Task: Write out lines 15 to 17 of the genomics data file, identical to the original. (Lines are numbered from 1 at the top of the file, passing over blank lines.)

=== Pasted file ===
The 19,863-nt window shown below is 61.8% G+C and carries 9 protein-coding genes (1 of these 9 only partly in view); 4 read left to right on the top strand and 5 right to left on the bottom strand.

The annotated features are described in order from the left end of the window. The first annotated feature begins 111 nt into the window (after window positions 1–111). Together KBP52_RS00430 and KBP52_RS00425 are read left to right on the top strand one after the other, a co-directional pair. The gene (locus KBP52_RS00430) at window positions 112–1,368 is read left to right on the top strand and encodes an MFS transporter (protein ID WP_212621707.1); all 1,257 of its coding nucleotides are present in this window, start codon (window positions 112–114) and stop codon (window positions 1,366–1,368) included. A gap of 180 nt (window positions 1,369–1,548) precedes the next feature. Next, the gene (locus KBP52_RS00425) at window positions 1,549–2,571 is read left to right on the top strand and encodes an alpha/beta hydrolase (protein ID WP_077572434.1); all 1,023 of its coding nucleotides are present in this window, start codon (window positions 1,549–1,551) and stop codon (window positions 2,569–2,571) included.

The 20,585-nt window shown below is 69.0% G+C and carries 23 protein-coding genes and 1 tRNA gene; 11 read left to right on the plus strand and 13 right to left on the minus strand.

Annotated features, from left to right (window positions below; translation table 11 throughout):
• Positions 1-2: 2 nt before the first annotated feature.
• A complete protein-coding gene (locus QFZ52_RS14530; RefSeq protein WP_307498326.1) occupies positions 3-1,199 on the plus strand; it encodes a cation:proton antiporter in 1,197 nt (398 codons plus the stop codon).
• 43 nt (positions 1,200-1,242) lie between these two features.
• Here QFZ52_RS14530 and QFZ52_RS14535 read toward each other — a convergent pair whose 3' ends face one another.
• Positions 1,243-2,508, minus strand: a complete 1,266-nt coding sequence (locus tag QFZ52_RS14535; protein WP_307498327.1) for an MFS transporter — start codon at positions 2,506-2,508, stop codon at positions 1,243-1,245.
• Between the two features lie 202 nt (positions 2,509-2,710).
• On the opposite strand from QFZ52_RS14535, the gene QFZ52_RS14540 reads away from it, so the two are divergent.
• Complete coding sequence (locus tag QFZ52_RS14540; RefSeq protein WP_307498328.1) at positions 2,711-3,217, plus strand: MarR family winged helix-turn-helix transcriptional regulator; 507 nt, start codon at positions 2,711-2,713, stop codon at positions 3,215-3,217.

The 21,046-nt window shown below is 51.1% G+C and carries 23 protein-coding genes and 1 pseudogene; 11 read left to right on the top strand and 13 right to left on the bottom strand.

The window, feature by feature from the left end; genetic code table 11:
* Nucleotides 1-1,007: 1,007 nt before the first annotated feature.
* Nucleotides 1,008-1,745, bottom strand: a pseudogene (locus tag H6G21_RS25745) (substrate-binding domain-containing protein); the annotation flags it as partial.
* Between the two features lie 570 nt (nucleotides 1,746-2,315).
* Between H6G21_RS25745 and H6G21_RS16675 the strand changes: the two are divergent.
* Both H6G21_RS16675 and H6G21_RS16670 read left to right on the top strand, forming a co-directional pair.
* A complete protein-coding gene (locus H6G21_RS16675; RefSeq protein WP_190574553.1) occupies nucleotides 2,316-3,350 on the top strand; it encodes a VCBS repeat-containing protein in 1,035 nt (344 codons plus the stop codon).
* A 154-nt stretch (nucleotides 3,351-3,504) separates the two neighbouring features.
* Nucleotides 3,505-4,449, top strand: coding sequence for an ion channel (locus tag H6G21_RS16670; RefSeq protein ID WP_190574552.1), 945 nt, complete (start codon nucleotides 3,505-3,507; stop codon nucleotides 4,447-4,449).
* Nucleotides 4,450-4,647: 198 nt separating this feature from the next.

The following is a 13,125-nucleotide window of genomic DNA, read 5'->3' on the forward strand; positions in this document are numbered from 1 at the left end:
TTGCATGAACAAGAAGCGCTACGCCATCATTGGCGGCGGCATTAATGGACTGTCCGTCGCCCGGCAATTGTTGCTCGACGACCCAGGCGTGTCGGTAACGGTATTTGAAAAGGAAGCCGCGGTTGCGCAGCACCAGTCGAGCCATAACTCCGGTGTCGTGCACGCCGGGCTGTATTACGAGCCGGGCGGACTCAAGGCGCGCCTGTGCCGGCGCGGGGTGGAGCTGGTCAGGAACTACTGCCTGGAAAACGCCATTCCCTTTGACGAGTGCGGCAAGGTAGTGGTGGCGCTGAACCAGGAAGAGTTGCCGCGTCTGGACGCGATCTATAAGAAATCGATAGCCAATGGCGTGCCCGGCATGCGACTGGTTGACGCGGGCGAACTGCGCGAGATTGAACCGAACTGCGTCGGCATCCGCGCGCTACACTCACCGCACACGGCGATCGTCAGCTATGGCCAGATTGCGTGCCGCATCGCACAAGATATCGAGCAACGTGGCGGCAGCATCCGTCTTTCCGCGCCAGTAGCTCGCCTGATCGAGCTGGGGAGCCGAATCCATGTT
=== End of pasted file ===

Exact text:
* Nucleotides 1-1,007: 1,007 nt before the first annotated feature.
* Nucleotides 1,008-1,745, bottom strand: a pseudogene (locus tag H6G21_RS25745) (substrate-binding domain-containing protein); the annotation flags it as partial.
* Between the two features lie 570 nt (nucleotides 1,746-2,315).